I love the idea of a late winter tart celebrating the root vegetables of the colder months while still having a hint of spring. So to really celebrate the transition of the seasons, I combined the fresh flavors of dill, heirloom carrots, and of course, creme fraiche (my low sodium "cheese" substitute), in order to create a bright breakfast/brunch treat that can ward off the chill or welcome the sun. There are (seemingly) a lot of steps to this recipe, but the dough can easily be prepared on another day. After that, the rest is quite simple and the resulting taste and color is totally worth it. —Sodium Girl
To prep for the quiche crust, cut the butter into cubes and put it in the freezer to chill for at least 20 minutes.
Put 1 1/4 cup of flour, chilled butter, onion powder, garlic, and sugar into a food processor and pulse until combined - flour will begin to look grainier and crumby. Then, add 1 tablespoon of ice water at a time, pulsing until the dough begins to form a ball. Remove the dough and wrap in wax paper and put it into the refrigerator for 1 hour. You can use saran wrap here, but wax paper will help in a following step.
While dough is chilling, prepare the other ingredients of the tart. Heat the teaspoon of olive oil in a small pan over medium heat. Sauté shallots until they have softened and let off a sweet aroma, 5 minutes. They are ready when you can't keep your hands off of them. Take off heat and set aside.
Use a hand grater or food processor to grate your carrots. The finer the grate, the better, but any size will do.
Place the carrots and shallots into a paper towel, clean dish towel, or cheesecloth and over a sink or bowl, squeeze all the extra water out (as if you are straining homemade cheese). Give it a few big squeezes and then take the carrots and shallots out, and set aside.
By now, it should be time to remove the dough. Let your dough sit out at room temperature for 5 minutes and preheat your oven to 350 dg F.
Right on top wax paper that you used, roll out the dough into a 12-inch circle that is 1/8 inch thick. To transfer the dough, simply put your well-greased, 9-inch pie dish upside down over the center of the dough, leaving about 1-2 inch overhang on every side. Gently, with one hand on the pie plate and one under the wax paper, turn the whole thing right side up and then use your hands to press the dough into place. Take off wax paper and fold the over hanging dough under itself, using the tips of your fingers to press the edges into the pie plate, making those decorative indents that I personally always admire.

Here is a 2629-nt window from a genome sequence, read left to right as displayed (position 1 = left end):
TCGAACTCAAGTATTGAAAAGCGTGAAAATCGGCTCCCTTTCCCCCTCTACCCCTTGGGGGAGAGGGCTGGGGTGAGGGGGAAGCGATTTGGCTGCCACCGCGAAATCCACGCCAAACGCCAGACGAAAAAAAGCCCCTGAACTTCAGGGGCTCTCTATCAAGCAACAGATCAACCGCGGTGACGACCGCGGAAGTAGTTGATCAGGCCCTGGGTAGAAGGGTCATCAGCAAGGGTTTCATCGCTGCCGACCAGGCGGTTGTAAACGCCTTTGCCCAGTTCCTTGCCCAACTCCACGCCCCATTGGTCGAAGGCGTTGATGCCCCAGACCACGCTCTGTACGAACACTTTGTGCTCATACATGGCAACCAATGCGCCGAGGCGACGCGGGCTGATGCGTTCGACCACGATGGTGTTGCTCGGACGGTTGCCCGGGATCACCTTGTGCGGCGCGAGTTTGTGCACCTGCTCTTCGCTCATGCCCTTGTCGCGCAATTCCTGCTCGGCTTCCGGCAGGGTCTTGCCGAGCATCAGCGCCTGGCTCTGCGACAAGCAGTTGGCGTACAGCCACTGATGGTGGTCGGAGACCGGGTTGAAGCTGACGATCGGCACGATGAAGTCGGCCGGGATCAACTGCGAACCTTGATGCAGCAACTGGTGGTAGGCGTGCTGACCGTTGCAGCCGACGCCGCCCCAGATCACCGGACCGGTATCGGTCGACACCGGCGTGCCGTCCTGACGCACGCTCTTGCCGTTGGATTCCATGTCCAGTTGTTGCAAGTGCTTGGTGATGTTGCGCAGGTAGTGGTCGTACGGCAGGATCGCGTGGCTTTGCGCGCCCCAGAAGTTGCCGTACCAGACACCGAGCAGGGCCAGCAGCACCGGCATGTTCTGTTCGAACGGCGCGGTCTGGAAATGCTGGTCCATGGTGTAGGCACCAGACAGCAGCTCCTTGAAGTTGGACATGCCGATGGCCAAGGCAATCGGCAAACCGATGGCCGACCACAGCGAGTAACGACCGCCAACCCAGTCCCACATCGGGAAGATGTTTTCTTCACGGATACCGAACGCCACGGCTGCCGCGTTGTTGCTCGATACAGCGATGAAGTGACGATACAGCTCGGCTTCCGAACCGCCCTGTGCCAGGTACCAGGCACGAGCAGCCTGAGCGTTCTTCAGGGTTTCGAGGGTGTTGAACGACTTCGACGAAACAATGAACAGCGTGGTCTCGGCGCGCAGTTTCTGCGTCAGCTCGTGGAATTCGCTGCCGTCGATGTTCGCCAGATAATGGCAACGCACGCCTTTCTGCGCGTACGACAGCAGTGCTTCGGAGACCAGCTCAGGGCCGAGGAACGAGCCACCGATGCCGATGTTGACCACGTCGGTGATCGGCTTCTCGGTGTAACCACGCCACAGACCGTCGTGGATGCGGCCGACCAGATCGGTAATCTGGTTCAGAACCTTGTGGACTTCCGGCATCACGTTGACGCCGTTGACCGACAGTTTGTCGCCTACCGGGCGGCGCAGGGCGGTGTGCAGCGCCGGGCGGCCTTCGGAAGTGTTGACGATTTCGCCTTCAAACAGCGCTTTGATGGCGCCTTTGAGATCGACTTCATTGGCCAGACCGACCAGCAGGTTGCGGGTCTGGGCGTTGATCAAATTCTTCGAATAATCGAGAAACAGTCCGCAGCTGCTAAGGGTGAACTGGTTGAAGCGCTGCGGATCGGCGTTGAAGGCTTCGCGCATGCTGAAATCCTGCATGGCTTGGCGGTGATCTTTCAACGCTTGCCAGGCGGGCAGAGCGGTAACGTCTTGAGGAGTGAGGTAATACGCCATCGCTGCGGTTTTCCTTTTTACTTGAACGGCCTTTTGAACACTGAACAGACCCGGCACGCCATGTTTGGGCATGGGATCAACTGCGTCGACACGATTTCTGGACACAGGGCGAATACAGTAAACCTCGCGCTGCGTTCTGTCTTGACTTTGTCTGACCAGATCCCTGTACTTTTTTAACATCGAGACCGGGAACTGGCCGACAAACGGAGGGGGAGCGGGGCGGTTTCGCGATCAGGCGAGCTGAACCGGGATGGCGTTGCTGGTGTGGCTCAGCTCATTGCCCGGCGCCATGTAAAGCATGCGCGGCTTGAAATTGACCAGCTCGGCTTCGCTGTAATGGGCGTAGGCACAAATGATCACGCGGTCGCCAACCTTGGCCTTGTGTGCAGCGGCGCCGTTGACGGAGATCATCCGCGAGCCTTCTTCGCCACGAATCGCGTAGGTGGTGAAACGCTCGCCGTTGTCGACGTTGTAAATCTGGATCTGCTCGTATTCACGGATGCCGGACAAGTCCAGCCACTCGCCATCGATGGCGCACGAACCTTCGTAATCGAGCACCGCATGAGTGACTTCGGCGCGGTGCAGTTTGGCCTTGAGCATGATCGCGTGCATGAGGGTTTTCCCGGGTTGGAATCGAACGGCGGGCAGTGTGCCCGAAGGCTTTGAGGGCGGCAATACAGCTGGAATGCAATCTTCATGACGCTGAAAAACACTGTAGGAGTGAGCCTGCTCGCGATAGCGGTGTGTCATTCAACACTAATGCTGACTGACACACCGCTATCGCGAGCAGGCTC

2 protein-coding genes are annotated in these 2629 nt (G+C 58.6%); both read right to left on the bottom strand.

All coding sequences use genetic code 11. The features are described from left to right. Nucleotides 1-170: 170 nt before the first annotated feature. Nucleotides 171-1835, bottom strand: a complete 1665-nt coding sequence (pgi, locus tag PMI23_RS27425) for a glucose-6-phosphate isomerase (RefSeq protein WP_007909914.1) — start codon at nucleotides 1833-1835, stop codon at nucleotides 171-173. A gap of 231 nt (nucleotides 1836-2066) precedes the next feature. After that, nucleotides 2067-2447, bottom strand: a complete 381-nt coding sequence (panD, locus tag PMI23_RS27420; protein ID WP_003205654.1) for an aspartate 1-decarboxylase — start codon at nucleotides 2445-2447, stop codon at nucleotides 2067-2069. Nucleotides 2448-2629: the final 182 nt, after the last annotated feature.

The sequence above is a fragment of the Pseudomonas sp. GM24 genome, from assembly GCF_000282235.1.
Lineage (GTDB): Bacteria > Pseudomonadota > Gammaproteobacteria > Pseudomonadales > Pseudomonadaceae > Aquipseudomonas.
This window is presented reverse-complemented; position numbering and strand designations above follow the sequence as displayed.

Use a fork to make a few prong marks on the bottom of the dough. Put the wax paper back onto the dough and fill the bottom with dried beans or peas or whatever you have to act as an oven-safe weight. Place into oven and bake for 15 minutes. Take out and remove the wax paper/weight combo and bake for another 15 minutes, until the crust begins to turn a golden hue. Take out and cool.
While the crust rests, prepare your filling. Place 1 egg and the remaining 3 tablespoons of flour in a mixing bowl and mix at high speed. Add the other 4 eggs until well combined.
In another bowl, whisk together the crème fraiche with half-and-half until smooth. Slowly pour in the egg mixture, whisking in 1/3 at a time. When well combined, add the black pepper, dried dill, dried mustard, and fresh dill. Stir until blended.
Put the shallot, carrot mixture onto the buttom of your crust and pour in the egg, crème fraiche mixture until it reaches just [1/4] inch below the edge of the crust. Place into oven and bake for 35 minutes or until the quiche has set. Serve with a mimosa. Enjoy.
In January of 2004, I received a diagnosis that changed my life. I was diagnosed with Lupus, an autoimmune disease that in my case attacked my kidneys and brain. Due to the intensity of the initial “flare up” of the disease, I became renal insufficient and eventually faced kidney failure. Amazingly, through great medicine, wonderful family and friends, and an enormous amount of support, I became stronger and healthier and miraculously, my kidneys partially regenerated. I no longer depend on dialysis and by regulating my diet, I depend on fewer medications. Five years later, I work part time and live a full and utterly enjoyable life. My dietary restrictions have transformed into a real passion for food and I hope to be able to pass along my favorite finds to others facing similar dietary challenges. Be creative, be friendly, and be full!